Recruiting season is behind us, and spring football is just weeks away. We are going to spend the next couple of months previewing position units in the Mountain West. Please remember that with the extra COVID year, there is some uncertainty on each roster heading into spring football. With that being said, let’s take a look at how each team currently sits on the offensive line.
We know the Falcons are going to be elite on the offensive line, they always are and the success of the triple-option rests on the guys up front. This unit is going to be the best in the Mountain West, probably the surest bet of any position group in the conference.
San Diego State
Like the Falcons, the success of this football program’s offense rests on the big dogs up front. The Aztecs finished last season third in rushing and fourth in sacks allowed. They should be even better in 2022.
We know that Craig Bohl loves his old school football and the big guys up front are his pride and joy. If this team has any hope of going to a bowl in 2022, this unit will need to be just as good or better. The Cowboys finished 2021 second in rushing and third in sacks allowed. They should be able to replicate that success this fall.
This one might be a stretch. The Aggies allowed a lot of sacks last year, but their running game was vastly improved and this unit should continue to develop under the leadership of Blake Anderson.
San Jose State
The Spartans have been plagued with the same issues for years, they can’t run the ball with any consistency. They were ninth in rushing last season, but they were excellent in pass protection, allowing only 21 sacks. If this team is going to be effective with Chevan Cordeiro at quarterback, they have to be able to establish the running game more effectively.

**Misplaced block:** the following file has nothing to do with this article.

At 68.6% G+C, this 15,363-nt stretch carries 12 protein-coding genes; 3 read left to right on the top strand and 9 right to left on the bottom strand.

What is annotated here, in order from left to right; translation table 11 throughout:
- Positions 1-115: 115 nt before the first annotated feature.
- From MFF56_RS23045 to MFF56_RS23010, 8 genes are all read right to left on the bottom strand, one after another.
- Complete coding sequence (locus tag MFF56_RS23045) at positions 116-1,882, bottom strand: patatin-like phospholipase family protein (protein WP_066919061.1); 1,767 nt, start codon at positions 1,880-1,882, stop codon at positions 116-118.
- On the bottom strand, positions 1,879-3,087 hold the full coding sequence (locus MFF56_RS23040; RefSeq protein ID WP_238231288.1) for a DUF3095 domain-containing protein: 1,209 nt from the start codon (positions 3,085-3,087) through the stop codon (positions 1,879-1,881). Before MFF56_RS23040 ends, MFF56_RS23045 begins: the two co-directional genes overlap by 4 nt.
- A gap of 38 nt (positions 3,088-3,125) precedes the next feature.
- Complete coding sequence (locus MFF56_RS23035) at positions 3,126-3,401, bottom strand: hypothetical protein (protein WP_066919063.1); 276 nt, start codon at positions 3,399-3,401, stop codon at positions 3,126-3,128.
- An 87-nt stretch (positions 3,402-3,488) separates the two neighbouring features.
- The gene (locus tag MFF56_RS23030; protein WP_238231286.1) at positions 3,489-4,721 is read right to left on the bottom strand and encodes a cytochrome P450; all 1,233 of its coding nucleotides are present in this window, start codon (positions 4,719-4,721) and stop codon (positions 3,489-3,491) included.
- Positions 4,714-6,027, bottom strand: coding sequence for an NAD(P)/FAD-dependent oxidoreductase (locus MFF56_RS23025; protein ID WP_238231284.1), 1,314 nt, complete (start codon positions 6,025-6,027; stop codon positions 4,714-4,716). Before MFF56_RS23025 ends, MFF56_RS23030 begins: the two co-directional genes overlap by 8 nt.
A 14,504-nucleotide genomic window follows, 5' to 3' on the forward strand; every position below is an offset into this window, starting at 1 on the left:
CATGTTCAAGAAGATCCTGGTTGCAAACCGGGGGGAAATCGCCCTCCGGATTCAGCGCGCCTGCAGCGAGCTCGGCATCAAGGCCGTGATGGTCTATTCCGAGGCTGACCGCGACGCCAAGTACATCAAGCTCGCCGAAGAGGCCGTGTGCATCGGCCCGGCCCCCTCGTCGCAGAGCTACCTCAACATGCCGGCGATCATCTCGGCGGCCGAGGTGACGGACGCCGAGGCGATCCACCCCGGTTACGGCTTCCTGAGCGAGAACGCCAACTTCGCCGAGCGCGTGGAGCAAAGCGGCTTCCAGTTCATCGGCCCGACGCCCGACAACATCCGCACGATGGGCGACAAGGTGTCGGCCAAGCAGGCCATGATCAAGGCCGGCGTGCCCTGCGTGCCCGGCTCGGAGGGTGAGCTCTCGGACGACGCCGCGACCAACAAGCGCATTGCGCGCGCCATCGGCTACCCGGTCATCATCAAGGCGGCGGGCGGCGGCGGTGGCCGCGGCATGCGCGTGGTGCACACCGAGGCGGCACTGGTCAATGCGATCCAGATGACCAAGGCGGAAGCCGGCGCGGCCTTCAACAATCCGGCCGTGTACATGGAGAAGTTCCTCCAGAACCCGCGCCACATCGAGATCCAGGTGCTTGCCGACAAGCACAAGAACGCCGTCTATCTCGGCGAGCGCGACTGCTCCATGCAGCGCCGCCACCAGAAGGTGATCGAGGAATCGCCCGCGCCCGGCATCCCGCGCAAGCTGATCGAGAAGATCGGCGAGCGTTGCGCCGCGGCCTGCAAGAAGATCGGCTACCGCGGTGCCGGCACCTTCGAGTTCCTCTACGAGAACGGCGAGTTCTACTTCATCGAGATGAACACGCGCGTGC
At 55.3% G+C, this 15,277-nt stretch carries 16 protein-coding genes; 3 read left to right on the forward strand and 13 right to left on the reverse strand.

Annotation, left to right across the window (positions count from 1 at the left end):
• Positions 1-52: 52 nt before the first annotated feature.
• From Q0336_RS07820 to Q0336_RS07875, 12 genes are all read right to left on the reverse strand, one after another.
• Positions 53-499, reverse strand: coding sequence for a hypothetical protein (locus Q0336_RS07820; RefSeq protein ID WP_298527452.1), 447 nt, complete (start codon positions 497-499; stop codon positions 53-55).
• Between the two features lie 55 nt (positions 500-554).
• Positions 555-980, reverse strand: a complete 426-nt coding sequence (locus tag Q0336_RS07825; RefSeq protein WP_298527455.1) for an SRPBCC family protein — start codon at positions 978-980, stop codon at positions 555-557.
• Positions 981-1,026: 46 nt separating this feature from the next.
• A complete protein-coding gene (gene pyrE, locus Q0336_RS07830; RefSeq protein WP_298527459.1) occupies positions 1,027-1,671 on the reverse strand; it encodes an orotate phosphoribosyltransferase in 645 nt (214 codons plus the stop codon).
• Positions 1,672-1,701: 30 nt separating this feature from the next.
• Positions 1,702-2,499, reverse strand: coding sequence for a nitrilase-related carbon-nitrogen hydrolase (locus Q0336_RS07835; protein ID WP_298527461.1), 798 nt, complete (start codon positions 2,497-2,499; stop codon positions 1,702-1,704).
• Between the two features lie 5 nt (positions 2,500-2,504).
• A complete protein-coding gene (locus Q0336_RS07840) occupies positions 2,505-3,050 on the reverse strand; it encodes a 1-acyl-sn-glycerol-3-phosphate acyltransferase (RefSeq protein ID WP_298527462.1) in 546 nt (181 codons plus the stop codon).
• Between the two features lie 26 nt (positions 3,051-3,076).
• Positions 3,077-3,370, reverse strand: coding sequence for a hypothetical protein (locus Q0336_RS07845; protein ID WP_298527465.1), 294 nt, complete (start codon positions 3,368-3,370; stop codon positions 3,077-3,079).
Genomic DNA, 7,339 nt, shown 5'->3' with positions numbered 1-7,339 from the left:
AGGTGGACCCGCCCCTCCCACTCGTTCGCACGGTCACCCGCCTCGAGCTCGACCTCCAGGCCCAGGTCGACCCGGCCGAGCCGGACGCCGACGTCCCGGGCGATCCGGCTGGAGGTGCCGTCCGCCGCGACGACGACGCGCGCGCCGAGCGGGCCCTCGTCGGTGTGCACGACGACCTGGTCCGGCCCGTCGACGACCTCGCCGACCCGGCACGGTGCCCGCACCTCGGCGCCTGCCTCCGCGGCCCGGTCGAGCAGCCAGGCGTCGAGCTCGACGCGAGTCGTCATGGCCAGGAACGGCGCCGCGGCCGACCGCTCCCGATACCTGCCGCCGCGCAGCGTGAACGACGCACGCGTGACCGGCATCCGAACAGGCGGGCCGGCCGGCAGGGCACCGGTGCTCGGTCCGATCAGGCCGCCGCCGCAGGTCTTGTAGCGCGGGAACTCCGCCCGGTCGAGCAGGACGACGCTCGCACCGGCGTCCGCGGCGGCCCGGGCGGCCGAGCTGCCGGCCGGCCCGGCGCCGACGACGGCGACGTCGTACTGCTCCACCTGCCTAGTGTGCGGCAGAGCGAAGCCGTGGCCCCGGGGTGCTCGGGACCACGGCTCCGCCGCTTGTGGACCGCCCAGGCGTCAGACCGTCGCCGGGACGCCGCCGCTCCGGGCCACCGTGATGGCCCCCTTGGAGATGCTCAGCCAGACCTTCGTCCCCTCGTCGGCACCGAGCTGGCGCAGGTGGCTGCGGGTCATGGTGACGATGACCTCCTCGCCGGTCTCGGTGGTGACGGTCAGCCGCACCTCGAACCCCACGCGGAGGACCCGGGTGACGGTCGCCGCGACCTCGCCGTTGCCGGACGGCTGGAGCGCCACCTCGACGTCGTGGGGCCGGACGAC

A story as old as time...The Broncos' offensive line prevents the team from being great. Now, we know injuries played a key role in 2021, but Bachmeier got hit a lot and the running game was awful without Holani. The Broncos bring back more than enough experience on the offensive line, but is that actually a good thing? Experience does not always equal quality.
The Fresno State run game was solid most of the year, but with the depth they have at the position, you could argue that they underachieved. The number of sacks allowed was also a bit misleading. Jake Haener is great at getting the ball out quickly, but he took a ton of hits. If you don’t believe me, watch the UCLA and Boise State games. However, if this unit can improve, the Bulldogs should be the favorites in the West.
Danny Gonzales philosophy relies on building an offense that can control the time of possession and the line of scrimmage. The Lobos failed to do that in 2021 and it does not look like it will be much better in 2022. New Mexico has some major issues in the trenches, allowing 34 sacks and finishing only 8th in rushing.
The rushing statistics were a bit misleading in 2021. Colorado State finished fourth in yards per game but averaged less than four yards per carry. They also allowed 34 sacks, a ton for a team that ran the ball as much as they did. Those rushing numbers will likely be worse under new head coach Jay Norvell, but Ram fans better hope the number of sacks allowed improves.
The Rainbow Warrior offensive line was rough last year. Their quarterbacks took a beating last year, being sacked 38 times. However, their rushing attack was surprisingly effective gaining 4.3 yards per rush. This unit is going to need some time to gel after losing so many players and learning a new offensive scheme.
The Wolf Pack rushing attack was one of the worst I have ever seen last season. They averaged only three yards per carry and totaled only 77 rushing yards per game. They also allowed the most sacks in the conference giving up 44. I look at these statistics and it makes me wonder if this coaching staff underachieved last year. Maybe the Wolf Pack will be more effective under new head coach Ken Wilson.
I have seen a lot of chatter that the Rebels could be a potential bowl team in 2022. But after diving into these stats, I am a little skeptical. UNLV finished the 2021 season 11th in the conference in both rushing yards and sacks allowed. Good teams do not get dominated in the trenches. I know they were young at some of those positions, so I expect some growth. But they are going to need significant growth if they hope to go bowling in 2022.
That’s it for this edition of “The Good, the Bad, the Ugly.” How do you expect your team to perform in the trenches in 2022? Leave your thoughts in the comments below.